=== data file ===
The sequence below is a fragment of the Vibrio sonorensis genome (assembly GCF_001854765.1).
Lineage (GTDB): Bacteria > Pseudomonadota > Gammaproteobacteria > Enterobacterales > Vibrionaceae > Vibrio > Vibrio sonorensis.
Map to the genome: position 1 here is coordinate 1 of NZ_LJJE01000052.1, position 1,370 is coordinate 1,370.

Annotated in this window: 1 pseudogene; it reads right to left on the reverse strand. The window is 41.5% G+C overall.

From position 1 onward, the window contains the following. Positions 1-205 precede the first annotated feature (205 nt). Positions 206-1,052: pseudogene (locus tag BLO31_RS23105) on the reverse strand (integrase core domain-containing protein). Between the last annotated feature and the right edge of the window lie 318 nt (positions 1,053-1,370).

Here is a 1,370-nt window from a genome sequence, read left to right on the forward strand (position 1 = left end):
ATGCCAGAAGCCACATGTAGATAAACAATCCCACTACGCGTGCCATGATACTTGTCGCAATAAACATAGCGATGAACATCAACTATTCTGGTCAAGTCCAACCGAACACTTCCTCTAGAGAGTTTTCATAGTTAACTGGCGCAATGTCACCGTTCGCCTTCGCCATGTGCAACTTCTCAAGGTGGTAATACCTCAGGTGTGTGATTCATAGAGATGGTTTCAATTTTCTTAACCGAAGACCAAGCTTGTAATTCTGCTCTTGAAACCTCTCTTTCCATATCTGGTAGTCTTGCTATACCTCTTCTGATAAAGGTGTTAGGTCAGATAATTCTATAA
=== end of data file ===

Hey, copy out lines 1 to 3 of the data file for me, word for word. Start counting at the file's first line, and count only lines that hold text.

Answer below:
The sequence below is a fragment of the Vibrio sonorensis genome (assembly GCF_001854765.1).
Lineage (GTDB): Bacteria > Pseudomonadota > Gammaproteobacteria > Enterobacterales > Vibrionaceae > Vibrio > Vibrio sonorensis.
Map to the genome: position 1 here is coordinate 1 of NZ_LJJE01000052.1, position 1,370 is coordinate 1,370.